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Does Ivey offer quant job placements?

A photo of FunnyBone FunnyBone
I know that's not the focus of Ivey, but do they still have job placements for analyst positions or risk management, that type of stuff?

Obviously I know that waterloo would be better, but this for me is just a backup. In case I have a change of heart about high finance.
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A photo of IanSharer IanSharer
How can a school offer a job? You get the job yourself. Ivey is a target (and has the deepest alumni base) for pretty much all finance industries so it would definitely be your best bet.
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A photo of FunnyBone FunnyBone
Sorry if my meaning wasn't clear.

I meant for recruitment purposes, do companies go to ivey looking for quant people to fill up spots? Or would those companies head over to waterloo?
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A photo of IanSharer IanSharer

@FunnyBone wrote
Sorry if my meaning wasn't clear.

I meant for recruitment purposes, do companies go to ivey looking for quant people to fill up spots? Or would those companies head over to waterloo?



Ivey is definitely a target. I'd say only the engineers and double degree students at Waterloo get targeted as much as Ivey.
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A photo of apark17 apark17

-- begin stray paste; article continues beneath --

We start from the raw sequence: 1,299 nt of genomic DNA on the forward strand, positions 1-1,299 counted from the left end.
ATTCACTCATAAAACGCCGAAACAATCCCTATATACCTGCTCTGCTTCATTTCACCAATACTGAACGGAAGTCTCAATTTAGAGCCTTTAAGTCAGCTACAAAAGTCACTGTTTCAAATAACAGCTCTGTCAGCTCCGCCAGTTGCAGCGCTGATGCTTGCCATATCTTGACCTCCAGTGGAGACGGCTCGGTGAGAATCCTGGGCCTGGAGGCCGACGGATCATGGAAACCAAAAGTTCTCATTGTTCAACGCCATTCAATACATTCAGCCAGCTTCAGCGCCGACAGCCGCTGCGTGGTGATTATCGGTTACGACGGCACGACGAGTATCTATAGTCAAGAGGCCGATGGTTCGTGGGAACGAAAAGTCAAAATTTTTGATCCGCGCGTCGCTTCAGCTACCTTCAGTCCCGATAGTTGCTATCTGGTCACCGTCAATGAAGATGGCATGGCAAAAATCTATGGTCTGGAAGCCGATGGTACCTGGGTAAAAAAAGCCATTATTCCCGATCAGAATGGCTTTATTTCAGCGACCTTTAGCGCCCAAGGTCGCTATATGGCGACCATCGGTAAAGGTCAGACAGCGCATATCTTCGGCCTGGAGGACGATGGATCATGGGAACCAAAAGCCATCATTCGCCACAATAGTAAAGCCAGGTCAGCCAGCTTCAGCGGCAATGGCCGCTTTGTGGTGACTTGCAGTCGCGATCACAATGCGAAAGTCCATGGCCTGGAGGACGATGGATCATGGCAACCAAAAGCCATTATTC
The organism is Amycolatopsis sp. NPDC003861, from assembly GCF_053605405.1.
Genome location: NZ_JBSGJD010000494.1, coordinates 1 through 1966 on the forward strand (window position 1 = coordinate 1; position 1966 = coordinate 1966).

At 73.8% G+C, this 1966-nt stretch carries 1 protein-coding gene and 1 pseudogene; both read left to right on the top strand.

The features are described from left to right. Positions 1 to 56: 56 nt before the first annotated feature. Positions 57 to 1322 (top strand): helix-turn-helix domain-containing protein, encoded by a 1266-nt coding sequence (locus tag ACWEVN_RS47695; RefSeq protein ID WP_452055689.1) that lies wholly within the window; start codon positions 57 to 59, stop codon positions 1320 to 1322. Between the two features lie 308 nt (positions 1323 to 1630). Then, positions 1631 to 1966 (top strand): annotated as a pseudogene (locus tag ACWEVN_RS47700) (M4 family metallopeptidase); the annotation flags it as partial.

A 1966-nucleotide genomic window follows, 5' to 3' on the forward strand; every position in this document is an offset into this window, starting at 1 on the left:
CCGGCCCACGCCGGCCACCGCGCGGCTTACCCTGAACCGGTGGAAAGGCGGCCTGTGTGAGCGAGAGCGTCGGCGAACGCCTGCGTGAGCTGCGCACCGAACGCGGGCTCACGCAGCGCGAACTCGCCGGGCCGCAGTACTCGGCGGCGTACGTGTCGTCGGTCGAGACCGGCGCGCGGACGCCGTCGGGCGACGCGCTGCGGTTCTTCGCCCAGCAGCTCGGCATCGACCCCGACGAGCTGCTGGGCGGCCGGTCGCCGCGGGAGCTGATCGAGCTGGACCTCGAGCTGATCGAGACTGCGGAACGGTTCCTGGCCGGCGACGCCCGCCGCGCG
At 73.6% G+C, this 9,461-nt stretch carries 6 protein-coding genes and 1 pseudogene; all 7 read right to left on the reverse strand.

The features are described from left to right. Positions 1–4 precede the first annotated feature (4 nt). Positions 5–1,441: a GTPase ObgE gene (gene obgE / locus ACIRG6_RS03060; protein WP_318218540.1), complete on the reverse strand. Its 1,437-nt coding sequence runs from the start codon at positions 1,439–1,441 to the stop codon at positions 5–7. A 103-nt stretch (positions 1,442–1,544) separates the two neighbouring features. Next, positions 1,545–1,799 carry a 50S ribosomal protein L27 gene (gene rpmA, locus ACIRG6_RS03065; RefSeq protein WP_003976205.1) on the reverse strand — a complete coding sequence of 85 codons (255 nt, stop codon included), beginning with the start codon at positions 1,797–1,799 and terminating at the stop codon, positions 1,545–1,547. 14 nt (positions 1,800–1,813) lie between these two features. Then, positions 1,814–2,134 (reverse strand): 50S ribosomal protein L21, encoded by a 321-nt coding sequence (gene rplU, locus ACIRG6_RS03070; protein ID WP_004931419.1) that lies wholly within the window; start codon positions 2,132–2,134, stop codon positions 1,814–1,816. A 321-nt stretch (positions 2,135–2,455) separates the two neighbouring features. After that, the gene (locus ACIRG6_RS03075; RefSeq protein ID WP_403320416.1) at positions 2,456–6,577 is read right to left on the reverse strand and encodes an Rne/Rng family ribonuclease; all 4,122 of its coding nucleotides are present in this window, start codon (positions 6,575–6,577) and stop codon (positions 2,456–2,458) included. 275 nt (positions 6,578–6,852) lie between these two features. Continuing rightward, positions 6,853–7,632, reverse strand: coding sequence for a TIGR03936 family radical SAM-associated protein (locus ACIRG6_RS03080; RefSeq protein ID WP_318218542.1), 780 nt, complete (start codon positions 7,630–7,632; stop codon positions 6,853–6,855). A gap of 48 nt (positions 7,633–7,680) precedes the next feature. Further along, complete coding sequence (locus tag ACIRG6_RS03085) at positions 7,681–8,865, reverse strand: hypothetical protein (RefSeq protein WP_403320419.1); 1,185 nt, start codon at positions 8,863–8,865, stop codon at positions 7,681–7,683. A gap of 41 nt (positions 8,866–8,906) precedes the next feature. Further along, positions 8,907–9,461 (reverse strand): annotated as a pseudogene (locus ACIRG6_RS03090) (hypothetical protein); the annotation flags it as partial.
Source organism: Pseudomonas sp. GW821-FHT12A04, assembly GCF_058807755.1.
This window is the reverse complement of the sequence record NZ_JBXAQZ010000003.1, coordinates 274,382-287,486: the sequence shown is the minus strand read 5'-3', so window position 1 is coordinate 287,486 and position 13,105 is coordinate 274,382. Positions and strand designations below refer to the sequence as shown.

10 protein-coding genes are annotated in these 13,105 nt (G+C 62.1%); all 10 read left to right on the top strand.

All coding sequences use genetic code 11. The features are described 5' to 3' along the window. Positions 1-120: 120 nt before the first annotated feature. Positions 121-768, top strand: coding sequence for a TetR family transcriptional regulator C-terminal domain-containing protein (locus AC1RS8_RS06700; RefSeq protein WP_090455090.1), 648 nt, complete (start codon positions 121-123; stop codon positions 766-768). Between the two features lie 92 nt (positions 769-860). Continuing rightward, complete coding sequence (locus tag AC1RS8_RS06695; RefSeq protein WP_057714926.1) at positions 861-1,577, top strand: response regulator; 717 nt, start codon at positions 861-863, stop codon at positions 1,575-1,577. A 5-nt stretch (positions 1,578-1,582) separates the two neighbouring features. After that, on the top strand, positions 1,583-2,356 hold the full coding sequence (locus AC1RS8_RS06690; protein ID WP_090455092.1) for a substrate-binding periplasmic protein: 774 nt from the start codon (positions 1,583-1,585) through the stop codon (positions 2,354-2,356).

How about QC?

i know ivey is the number 1 target for finance, wondering how queens stacks up in quant finance
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A photo of goldmansachs goldmansachs
They would go to Waterloo first for quant positions, but Ivey still has some placements. Ivey does the best in finance, and out of all those jobs available not all of them will be qualitative. I'm sure there are some quant jobs available, do financial modelling for the first two years, this will give you a head start and recruiters will obviously like that.
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A photo of BSchoolMaster BSchoolMaster
Ivey barely places anybody in Quant finance. Even in S&T, Ivey places mostly in sales, and cash equities.

IanSharer you have no clue about finance, so I suggest you do further research to broaden you knowledge.

IF you want quant finance, Waterloo Math/CS/Engineering or UofT Engineering are good choices in terms of recruitment attention.
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A photo of IanSharer IanSharer

@BSchoolMaster wrote
Ivey barely places anybody in Quant finance. Even in S&T, Ivey places mostly in sales, and cash equities.



Ignorant much? I've messaged several Ivey grads working in trading through WSO. I know that's probably not the best source, but I don't particularly know that many Ivey students/grads. I do, however, know many Schulich grads who are working in trading positions at several top Canadian banks.


@BSchoolMaster wrote
IanSharer you have no clue about finance, so I suggest you do further research to broaden you knowledge.



I'm no expert, but I've done my fair research. Who are you to judge me?


@BSchoolMaster wrote
IF you want quant finance, Waterloo Math/CS/Engineering or UofT Engineering are good choices in terms of recruitment attention.



I agree that an engineering/math background (especially at Waterloo and UofT) is liked by recruiters, but it isn't mandatory. You aren't going to be doing anything too Quant heavy as an undergrad hire anyway.